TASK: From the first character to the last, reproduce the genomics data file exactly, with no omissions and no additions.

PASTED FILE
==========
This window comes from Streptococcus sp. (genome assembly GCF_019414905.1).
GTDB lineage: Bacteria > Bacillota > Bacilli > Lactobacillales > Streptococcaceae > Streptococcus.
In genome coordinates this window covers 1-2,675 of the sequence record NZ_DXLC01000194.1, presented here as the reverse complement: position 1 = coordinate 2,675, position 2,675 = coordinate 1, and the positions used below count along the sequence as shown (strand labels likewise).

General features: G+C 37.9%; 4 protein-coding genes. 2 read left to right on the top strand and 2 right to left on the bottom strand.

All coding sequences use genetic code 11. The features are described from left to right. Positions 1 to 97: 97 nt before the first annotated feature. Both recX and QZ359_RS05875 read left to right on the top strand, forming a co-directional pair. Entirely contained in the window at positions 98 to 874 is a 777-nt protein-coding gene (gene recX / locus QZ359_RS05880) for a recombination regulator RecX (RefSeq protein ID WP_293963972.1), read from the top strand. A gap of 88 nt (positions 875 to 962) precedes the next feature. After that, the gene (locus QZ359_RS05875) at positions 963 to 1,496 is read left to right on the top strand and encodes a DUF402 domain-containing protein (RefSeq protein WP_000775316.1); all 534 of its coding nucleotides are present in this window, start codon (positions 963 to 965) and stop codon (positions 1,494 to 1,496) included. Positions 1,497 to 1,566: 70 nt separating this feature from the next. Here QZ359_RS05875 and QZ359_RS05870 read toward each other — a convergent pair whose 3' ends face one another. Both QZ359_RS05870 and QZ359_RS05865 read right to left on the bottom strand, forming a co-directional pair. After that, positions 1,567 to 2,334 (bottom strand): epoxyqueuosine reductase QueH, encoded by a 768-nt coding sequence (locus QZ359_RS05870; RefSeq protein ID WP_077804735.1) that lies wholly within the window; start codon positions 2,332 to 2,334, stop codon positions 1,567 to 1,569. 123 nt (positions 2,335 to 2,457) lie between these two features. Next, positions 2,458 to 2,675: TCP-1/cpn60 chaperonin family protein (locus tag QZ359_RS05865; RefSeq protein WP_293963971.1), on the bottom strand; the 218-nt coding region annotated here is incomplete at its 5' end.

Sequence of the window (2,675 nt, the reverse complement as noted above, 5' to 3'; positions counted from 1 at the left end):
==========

This window comes from Streptococcus sp. (genome assembly GCF_019414905.1).
GTDB lineage: Bacteria > Bacillota > Bacilli > Lactobacillales > Streptococcaceae > Streptococcus.
In genome coordinates this window covers 1-2,675 of the sequence record NZ_DXLC01000194.1, presented here as the reverse complement: position 1 = coordinate 2,675, position 2,675 = coordinate 1, and the positions used below count along the sequence as shown (strand labels likewise).

General features: G+C 37.9%; 4 protein-coding genes. 2 read left to right on the top strand and 2 right to left on the bottom strand.

All coding sequences use genetic code 11. The features are described from left to right. Positions 1 to 97: 97 nt before the first annotated feature. Both recX and QZ359_RS05875 read left to right on the top strand, forming a co-directional pair. Entirely contained in the window at positions 98 to 874 is a 777-nt protein-coding gene (gene recX / locus QZ359_RS05880) for a recombination regulator RecX (RefSeq protein ID WP_293963972.1), read from the top strand. A gap of 88 nt (positions 875 to 962) precedes the next feature. After that, the gene (locus QZ359_RS05875) at positions 963 to 1,496 is read left to right on the top strand and encodes a DUF402 domain-containing protein (RefSeq protein WP_000775316.1); all 534 of its coding nucleotides are present in this window, start codon (positions 963 to 965) and stop codon (positions 1,494 to 1,496) included. Positions 1,497 to 1,566: 70 nt separating this feature from the next. Here QZ359_RS05875 and QZ359_RS05870 read toward each other — a convergent pair whose 3' ends face one another. Both QZ359_RS05870 and QZ359_RS05865 read right to left on the bottom strand, forming a co-directional pair. After that, positions 1,567 to 2,334 (bottom strand): epoxyqueuosine reductase QueH, encoded by a 768-nt coding sequence (locus QZ359_RS05870; RefSeq protein ID WP_077804735.1) that lies wholly within the window; start codon positions 2,332 to 2,334, stop codon positions 1,567 to 1,569. 123 nt (positions 2,335 to 2,457) lie between these two features. Next, positions 2,458 to 2,675: TCP-1/cpn60 chaperonin family protein (locus tag QZ359_RS05865; RefSeq protein WP_293963971.1), on the bottom strand; the 218-nt coding region annotated here is incomplete at its 5' end.

Sequence of the window (2,675 nt, the reverse complement as noted above, 5' to 3'; positions counted from 1 at the left end):